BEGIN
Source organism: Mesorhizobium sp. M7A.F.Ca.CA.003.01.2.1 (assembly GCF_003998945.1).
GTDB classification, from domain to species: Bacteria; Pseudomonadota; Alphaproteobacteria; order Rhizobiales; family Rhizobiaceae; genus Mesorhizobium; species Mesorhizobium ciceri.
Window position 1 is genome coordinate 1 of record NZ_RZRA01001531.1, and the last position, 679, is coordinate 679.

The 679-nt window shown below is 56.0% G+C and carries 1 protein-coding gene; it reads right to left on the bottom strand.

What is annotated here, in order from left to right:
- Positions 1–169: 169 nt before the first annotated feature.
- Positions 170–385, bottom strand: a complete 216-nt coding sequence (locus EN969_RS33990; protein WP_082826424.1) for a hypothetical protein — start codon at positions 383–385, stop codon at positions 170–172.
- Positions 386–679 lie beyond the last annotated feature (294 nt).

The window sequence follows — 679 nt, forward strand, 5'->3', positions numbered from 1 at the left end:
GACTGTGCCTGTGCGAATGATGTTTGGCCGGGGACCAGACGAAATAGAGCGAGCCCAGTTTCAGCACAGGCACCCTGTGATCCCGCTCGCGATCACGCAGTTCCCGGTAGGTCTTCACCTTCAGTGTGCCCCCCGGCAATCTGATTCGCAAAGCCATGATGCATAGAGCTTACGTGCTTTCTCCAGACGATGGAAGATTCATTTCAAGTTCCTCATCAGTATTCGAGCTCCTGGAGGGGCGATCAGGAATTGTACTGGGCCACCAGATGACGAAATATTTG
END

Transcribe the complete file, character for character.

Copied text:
Source organism: Mesorhizobium sp. M7A.F.Ca.CA.003.01.2.1 (assembly GCF_003998945.1).
GTDB classification, from domain to species: Bacteria; Pseudomonadota; Alphaproteobacteria; order Rhizobiales; family Rhizobiaceae; genus Mesorhizobium; species Mesorhizobium ciceri.
Window position 1 is genome coordinate 1 of record NZ_RZRA01001531.1, and the last position, 679, is coordinate 679.

The 679-nt window shown below is 56.0% G+C and carries 1 protein-coding gene; it reads right to left on the bottom strand.

What is annotated here, in order from left to right:
- Positions 1–169: 169 nt before the first annotated feature.
- Positions 170–385, bottom strand: a complete 216-nt coding sequence (locus EN969_RS33990; protein WP_082826424.1) for a hypothetical protein — start codon at positions 383–385, stop codon at positions 170–172.
- Positions 386–679 lie beyond the last annotated feature (294 nt).

The window sequence follows — 679 nt, forward strand, 5'->3', positions numbered from 1 at the left end:
GACTGTGCCTGTGCGAATGATGTTTGGCCGGGGACCAGACGAAATAGAGCGAGCCCAGTTTCAGCACAGGCACCCTGTGATCCCGCTCGCGATCACGCAGTTCCCGGTAGGTCTTCACCTTCAGTGTGCCCCCCGGCAATCTGATTCGCAAAGCCATGATGCATAGAGCTTACGTGCTTTCTCCAGACGATGGAAGATTCATTTCAAGTTCCTCATCAGTATTCGAGCTCCTGGAGGGGCGATCAGGAATTGTACTGGGCCACCAGATGACGAAATATTTG